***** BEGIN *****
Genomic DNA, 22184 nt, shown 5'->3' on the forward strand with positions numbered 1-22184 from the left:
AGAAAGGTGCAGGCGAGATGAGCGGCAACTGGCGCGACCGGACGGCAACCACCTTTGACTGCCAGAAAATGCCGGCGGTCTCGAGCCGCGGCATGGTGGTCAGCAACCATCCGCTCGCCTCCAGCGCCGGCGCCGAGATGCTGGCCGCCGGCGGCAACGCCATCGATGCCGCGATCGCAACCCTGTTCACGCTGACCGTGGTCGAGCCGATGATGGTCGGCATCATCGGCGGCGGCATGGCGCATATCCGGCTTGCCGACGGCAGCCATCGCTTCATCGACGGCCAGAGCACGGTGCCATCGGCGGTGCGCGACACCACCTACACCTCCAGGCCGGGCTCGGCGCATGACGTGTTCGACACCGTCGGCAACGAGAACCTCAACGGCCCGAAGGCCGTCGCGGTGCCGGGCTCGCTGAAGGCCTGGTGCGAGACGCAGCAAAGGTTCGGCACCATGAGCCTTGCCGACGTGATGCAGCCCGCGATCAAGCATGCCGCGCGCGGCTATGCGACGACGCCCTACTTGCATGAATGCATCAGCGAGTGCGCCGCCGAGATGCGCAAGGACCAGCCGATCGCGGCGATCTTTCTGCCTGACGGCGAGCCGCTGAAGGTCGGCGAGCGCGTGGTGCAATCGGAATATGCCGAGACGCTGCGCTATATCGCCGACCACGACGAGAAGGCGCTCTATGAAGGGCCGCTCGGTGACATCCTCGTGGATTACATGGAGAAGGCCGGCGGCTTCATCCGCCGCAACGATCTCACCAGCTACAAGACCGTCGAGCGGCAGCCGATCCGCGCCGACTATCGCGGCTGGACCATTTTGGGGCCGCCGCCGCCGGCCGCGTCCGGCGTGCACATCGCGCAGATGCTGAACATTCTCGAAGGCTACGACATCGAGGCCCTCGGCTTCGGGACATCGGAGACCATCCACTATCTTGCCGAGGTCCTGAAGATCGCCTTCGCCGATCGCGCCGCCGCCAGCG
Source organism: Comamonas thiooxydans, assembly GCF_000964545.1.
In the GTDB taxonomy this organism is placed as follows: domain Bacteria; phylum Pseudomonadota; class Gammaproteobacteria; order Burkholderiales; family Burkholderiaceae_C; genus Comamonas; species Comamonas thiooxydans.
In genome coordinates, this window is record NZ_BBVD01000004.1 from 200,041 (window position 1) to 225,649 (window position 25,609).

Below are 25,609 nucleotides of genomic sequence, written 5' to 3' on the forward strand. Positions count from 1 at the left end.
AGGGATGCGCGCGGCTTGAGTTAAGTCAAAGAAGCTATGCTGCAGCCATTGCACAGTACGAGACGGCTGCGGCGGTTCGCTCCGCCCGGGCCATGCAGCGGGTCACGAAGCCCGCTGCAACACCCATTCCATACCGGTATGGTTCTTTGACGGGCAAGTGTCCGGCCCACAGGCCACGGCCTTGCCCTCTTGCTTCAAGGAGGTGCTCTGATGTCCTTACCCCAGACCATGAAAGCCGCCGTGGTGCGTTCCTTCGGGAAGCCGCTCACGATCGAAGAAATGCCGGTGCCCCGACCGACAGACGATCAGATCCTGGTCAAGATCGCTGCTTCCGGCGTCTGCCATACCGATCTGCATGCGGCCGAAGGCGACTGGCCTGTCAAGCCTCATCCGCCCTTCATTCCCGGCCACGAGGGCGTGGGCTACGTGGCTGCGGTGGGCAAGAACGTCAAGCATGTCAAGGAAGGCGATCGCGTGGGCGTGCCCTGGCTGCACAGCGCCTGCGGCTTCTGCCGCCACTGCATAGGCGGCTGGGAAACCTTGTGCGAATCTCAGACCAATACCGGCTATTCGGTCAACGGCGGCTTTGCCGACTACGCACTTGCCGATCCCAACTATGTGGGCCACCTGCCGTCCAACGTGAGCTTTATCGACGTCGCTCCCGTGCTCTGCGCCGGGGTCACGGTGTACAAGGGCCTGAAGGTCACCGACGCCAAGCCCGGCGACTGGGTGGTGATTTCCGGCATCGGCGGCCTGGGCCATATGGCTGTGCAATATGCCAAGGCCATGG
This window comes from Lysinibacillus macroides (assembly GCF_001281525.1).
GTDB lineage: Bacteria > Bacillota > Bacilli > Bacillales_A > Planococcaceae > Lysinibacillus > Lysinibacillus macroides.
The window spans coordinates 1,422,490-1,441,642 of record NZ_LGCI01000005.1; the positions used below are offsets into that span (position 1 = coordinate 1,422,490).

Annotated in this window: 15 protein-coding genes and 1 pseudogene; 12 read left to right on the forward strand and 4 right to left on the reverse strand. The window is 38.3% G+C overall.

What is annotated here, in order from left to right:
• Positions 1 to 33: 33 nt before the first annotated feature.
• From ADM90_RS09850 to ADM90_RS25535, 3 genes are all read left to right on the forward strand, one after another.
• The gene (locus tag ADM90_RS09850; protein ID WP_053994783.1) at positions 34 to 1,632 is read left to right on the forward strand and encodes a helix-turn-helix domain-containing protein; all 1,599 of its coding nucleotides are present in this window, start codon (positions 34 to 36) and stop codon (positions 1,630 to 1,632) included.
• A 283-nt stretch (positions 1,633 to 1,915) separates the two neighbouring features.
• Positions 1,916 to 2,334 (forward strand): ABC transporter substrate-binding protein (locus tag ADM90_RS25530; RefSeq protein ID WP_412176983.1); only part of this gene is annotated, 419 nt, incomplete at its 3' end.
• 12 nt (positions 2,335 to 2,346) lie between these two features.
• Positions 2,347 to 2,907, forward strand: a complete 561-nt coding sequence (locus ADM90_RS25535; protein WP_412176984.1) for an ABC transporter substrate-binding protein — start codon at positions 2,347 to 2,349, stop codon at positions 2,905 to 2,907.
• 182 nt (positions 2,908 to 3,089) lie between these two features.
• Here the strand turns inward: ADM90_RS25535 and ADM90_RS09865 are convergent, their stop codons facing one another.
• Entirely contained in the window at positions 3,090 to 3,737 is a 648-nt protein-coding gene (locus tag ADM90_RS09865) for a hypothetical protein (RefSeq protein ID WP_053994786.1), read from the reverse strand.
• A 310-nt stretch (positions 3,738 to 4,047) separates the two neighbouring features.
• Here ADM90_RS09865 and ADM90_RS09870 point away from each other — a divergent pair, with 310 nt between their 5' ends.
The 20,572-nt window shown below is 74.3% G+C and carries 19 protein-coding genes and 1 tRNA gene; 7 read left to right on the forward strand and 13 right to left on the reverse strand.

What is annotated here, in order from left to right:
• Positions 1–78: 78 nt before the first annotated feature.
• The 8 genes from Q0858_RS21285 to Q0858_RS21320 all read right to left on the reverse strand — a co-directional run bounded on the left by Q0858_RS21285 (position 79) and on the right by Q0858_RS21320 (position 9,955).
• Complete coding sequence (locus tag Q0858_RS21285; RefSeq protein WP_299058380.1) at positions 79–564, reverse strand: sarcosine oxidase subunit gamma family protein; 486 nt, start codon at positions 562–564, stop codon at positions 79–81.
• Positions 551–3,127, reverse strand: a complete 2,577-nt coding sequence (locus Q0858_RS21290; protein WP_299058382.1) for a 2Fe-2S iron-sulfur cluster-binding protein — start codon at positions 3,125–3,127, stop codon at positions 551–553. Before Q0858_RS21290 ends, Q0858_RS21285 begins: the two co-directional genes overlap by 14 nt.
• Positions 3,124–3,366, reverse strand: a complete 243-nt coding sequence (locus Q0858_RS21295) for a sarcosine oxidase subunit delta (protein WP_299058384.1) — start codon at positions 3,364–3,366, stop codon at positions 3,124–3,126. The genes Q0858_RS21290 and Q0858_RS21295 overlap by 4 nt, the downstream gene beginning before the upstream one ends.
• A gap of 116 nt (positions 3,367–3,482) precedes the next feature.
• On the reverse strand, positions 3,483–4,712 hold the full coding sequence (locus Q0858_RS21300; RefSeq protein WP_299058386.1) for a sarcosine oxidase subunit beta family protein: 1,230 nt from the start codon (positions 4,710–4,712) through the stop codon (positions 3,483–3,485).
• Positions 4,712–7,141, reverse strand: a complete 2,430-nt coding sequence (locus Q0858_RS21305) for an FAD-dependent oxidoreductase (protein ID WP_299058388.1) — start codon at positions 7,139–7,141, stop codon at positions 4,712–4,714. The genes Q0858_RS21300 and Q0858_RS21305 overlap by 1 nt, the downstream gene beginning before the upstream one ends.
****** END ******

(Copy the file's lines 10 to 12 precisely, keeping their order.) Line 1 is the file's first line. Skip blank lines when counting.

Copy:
The window spans coordinates 1,422,490-1,441,642 of record NZ_LGCI01000005.1; the positions used below are offsets into that span (position 1 = coordinate 1,422,490).

Annotated in this window: 15 protein-coding genes and 1 pseudogene; 12 read left to right on the forward strand and 4 right to left on the reverse strand. The window is 38.3% G+C overall.

What is annotated here, in order from left to right: